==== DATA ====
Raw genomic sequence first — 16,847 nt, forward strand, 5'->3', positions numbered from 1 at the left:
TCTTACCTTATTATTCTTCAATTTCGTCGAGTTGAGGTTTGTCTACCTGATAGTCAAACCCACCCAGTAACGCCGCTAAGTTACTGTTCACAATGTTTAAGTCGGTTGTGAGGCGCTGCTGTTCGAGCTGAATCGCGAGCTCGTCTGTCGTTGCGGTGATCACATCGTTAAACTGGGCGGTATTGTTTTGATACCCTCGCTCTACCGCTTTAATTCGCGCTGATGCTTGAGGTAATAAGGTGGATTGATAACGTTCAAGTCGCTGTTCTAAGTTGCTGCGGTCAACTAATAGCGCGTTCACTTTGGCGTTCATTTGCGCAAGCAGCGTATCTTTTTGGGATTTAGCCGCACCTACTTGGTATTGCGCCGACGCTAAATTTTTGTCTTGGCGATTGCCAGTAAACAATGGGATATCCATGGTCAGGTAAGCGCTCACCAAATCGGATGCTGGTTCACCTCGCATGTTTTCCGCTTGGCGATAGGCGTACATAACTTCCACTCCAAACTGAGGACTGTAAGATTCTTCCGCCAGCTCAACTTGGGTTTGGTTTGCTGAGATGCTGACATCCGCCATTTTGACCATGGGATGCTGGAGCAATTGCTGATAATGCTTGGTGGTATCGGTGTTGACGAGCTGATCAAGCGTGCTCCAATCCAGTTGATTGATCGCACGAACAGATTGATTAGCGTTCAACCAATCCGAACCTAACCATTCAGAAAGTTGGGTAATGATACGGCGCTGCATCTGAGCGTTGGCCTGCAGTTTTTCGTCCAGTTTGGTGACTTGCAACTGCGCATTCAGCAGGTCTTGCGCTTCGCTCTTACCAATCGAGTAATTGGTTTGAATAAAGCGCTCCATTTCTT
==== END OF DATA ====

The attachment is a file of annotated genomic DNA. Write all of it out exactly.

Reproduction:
Raw genomic sequence first — 16,847 nt, forward strand, 5'->3', positions numbered from 1 at the left:
TCTTACCTTATTATTCTTCAATTTCGTCGAGTTGAGGTTTGTCTACCTGATAGTCAAACCCACCCAGTAACGCCGCTAAGTTACTGTTCACAATGTTTAAGTCGGTTGTGAGGCGCTGCTGTTCGAGCTGAATCGCGAGCTCGTCTGTCGTTGCGGTGATCACATCGTTAAACTGGGCGGTATTGTTTTGATACCCTCGCTCTACCGCTTTAATTCGCGCTGATGCTTGAGGTAATAAGGTGGATTGATAACGTTCAAGTCGCTGTTCTAAGTTGCTGCGGTCAACTAATAGCGCGTTCACTTTGGCGTTCATTTGCGCAAGCAGCGTATCTTTTTGGGATTTAGCCGCACCTACTTGGTATTGCGCCGACGCTAAATTTTTGTCTTGGCGATTGCCAGTAAACAATGGGATATCCATGGTCAGGTAAGCGCTCACCAAATCGGATGCTGGTTCACCTCGCATGTTTTCCGCTTGGCGATAGGCGTACATAACTTCCACTCCAAACTGAGGACTGTAAGATTCTTCCGCCAGCTCAACTTGGGTTTGGTTTGCTGAGATGCTGACATCCGCCATTTTGACCATGGGATGCTGGAGCAATTGCTGATAATGCTTGGTGGTATCGGTGTTGACGAGCTGATCAAGCGTGCTCCAATCCAGTTGATTGATCGCACGAACAGATTGATTAGCGTTCAACCAATCCGAACCTAACCATTCAGAAAGTTGGGTAATGATACGGCGCTGCATCTGAGCGTTGGCCTGCAGTTTTTCGTCCAGTTTGGTGACTTGCAACTGCGCATTCAGCAGGTCTTGCGCTTCGCTCTTACCAATCGAGTAATTGGTTTGAATAAAGCGCTCCATTTCTT